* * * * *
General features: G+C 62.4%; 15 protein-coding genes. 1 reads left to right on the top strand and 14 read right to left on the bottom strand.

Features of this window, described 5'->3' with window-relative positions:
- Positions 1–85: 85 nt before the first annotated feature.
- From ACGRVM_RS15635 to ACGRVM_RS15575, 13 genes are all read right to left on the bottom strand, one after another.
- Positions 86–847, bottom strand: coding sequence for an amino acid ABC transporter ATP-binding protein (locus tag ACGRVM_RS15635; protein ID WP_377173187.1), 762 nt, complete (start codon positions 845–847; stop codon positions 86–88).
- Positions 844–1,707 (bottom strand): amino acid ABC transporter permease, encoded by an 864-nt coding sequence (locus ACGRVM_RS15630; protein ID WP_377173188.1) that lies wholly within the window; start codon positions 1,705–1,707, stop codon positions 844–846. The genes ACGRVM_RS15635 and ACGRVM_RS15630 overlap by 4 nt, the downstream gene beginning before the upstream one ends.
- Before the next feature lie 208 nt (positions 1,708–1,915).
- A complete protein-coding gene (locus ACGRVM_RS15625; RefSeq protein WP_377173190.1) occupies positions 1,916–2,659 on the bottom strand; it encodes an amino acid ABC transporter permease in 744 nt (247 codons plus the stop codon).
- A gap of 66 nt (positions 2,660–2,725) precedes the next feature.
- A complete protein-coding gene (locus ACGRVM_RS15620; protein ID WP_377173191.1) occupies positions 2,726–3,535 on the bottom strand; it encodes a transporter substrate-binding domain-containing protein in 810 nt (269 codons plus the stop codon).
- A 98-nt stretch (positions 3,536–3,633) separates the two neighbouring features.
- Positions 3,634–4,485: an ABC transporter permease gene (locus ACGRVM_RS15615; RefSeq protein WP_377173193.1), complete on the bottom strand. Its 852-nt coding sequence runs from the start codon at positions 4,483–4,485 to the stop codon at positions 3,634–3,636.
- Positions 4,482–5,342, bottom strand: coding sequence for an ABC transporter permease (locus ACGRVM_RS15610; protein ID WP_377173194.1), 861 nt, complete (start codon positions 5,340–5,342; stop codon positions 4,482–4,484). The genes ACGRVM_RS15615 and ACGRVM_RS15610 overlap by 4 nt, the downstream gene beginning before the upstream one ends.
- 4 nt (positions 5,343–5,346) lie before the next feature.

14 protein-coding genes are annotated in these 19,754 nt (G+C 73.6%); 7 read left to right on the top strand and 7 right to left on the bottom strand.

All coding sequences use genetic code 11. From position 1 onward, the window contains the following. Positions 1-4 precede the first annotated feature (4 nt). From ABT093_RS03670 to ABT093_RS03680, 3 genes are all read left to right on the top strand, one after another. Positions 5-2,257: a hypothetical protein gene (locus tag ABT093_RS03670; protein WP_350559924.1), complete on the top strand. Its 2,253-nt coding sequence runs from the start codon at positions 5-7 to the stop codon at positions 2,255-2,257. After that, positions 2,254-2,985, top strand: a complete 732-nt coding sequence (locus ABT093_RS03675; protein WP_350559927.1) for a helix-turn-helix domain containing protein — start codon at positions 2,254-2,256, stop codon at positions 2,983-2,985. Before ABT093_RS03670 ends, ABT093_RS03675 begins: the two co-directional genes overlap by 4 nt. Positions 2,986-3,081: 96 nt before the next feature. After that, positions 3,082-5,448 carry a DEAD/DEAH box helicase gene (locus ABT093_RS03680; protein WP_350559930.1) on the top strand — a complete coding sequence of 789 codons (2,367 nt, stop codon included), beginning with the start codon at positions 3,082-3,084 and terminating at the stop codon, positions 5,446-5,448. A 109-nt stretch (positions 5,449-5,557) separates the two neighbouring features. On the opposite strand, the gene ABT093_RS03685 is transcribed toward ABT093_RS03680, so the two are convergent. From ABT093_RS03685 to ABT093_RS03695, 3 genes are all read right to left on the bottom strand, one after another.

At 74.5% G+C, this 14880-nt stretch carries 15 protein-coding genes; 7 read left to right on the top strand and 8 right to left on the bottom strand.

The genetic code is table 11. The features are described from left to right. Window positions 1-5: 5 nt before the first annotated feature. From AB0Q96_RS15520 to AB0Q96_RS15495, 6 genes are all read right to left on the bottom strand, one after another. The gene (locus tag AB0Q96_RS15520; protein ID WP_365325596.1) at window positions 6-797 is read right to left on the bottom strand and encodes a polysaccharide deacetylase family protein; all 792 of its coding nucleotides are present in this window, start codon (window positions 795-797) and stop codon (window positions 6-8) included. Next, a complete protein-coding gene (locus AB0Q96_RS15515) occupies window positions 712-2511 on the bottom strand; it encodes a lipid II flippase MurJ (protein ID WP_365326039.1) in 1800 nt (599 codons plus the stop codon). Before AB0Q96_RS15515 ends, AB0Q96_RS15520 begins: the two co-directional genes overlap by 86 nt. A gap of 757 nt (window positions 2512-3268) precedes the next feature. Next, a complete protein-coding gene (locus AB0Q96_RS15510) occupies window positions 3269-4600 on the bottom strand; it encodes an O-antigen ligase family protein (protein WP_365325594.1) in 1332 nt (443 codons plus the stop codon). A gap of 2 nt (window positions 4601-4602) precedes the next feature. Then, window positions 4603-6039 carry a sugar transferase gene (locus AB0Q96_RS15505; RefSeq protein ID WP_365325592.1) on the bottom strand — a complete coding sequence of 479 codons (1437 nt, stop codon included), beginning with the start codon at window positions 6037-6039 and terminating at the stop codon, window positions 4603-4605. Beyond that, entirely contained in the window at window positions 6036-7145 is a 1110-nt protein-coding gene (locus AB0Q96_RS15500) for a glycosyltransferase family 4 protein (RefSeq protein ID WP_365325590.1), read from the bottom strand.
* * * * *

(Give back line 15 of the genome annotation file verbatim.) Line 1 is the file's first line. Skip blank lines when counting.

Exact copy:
14 protein-coding genes are annotated in these 19,754 nt (G+C 73.6%); 7 read left to right on the top strand and 7 right to left on the bottom strand.